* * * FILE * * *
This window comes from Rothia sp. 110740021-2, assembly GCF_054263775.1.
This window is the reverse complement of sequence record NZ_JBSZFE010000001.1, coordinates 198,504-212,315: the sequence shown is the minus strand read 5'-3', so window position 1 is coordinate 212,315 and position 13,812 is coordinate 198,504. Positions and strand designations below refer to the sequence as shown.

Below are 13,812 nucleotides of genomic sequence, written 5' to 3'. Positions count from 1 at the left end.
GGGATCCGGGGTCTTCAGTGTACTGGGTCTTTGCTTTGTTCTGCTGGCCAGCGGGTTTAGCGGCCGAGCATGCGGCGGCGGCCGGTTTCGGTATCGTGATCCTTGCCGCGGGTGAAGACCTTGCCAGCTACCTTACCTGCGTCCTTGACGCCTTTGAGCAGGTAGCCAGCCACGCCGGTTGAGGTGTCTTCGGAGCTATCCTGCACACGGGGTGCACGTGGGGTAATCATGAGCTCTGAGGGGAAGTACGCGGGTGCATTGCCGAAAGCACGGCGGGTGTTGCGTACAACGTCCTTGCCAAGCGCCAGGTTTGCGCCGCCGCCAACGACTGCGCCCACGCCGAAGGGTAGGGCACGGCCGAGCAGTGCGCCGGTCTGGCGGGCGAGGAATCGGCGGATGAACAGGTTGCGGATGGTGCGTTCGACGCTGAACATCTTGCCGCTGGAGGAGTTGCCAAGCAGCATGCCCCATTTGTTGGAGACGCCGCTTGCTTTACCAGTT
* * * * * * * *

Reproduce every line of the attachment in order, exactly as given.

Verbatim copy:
This window comes from Rothia sp. 110740021-2, assembly GCF_054263775.1.
This window is the reverse complement of sequence record NZ_JBSZFE010000001.1, coordinates 198,504-212,315: the sequence shown is the minus strand read 5'-3', so window position 1 is coordinate 212,315 and position 13,812 is coordinate 198,504. Positions and strand designations below refer to the sequence as shown.

Below are 13,812 nucleotides of genomic sequence, written 5' to 3'. Positions count from 1 at the left end.
GGGATCCGGGGTCTTCAGTGTACTGGGTCTTTGCTTTGTTCTGCTGGCCAGCGGGTTTAGCGGCCGAGCATGCGGCGGCGGCCGGTTTCGGTATCGTGATCCTTGCCGCGGGTGAAGACCTTGCCAGCTACCTTACCTGCGTCCTTGACGCCTTTGAGCAGGTAGCCAGCCACGCCGGTTGAGGTGTCTTCGGAGCTATCCTGCACACGGGGTGCACGTGGGGTAATCATGAGCTCTGAGGGGAAGTACGCGGGTGCATTGCCGAAAGCACGGCGGGTGTTGCGTACAACGTCCTTGCCAAGCGCCAGGTTTGCGCCGCCGCCAACGACTGCGCCCACGCCGAAGGGTAGGGCACGGCCGAGCAGTGCGCCGGTCTGGCGGGCGAGGAATCGGCGGATGAACAGGTTGCGGATGGTGCGTTCGACGCTGAACATCTTGCCGCTGGAGGAGTTGCCAAGCAGCATGCCCCATTTGTTGGAGACGCCGCTTGCTTTACCAGTT